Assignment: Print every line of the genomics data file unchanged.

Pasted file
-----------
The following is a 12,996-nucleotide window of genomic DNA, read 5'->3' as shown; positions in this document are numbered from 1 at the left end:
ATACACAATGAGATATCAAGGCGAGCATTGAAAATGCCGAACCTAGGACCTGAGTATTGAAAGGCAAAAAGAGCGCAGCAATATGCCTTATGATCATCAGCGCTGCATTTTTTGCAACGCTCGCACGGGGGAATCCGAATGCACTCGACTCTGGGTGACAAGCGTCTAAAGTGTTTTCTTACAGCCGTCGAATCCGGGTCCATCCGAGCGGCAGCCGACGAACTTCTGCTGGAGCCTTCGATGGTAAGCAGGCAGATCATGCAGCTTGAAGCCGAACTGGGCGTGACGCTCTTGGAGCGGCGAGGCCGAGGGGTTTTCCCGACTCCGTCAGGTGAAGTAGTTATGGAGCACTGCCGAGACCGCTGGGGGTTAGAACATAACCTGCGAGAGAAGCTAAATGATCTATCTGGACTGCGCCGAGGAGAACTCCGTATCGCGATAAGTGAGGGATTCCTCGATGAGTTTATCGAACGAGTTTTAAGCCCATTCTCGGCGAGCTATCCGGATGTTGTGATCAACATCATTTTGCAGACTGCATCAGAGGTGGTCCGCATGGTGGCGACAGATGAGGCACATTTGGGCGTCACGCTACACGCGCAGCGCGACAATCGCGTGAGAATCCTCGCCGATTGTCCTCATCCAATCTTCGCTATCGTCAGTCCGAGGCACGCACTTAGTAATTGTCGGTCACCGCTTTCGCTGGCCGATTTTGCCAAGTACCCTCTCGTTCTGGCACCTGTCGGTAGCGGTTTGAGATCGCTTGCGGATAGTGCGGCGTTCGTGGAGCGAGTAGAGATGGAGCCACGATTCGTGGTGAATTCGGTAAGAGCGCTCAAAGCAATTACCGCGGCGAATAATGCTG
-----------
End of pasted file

The following is a 12,996-nucleotide window of genomic DNA, read 5'->3' as shown; positions in this document are numbered from 1 at the left end:
ATACACAATGAGATATCAAGGCGAGCATTGAAAATGCCGAACCTAGGACCTGAGTATTGAAAGGCAAAAAGAGCGCAGCAATATGCCTTATGATCATCAGCGCTGCATTTTTTGCAACGCTCGCACGGGGGAATCCGAATGCACTCGACTCTGGGTGACAAGCGTCTAAAGTGTTTTCTTACAGCCGTCGAATCCGGGTCCATCCGAGCGGCAGCCGACGAACTTCTGCTGGAGCCTTCGATGGTAAGCAGGCAGATCATGCAGCTTGAAGCCGAACTGGGCGTGACGCTCTTGGAGCGGCGAGGCCGAGGGGTTTTCCCGACTCCGTCAGGTGAAGTAGTTATGGAGCACTGCCGAGACCGCTGGGGGTTAGAACATAACCTGCGAGAGAAGCTAAATGATCTATCTGGACTGCGCCGAGGAGAACTCCGTATCGCGATAAGTGAGGGATTCCTCGATGAGTTTATCGAACGAGTTTTAAGCCCATTCTCGGCGAGCTATCCGGATGTTGTGATCAACATCATTTTGCAGACTGCATCAGAGGTGGTCCGCATGGTGGCGACAGATGAGGCACATTTGGGCGTCACGCTACACGCGCAGCGCGACAATCGCGTGAGAATCCTCGCCGATTGTCCTCATCCAATCTTCGCTATCGTCAGTCCGAGGCACGCACTTAGTAATTGTCGGTCACCGCTTTCGCTGGCCGATTTTGCCAAGTACCCTCTCGTTCTGGCACCTGTCGGTAGCGGTTTGAGATCGCTTGCGGATAGTGCGGCGTTCGTGGAGCGAGTAGAGATGGAGCCACGATTCGTGGTGAATTCGGTAAGAGCGCTCAAAGCAATTACCGCGGCGAATAATGCTG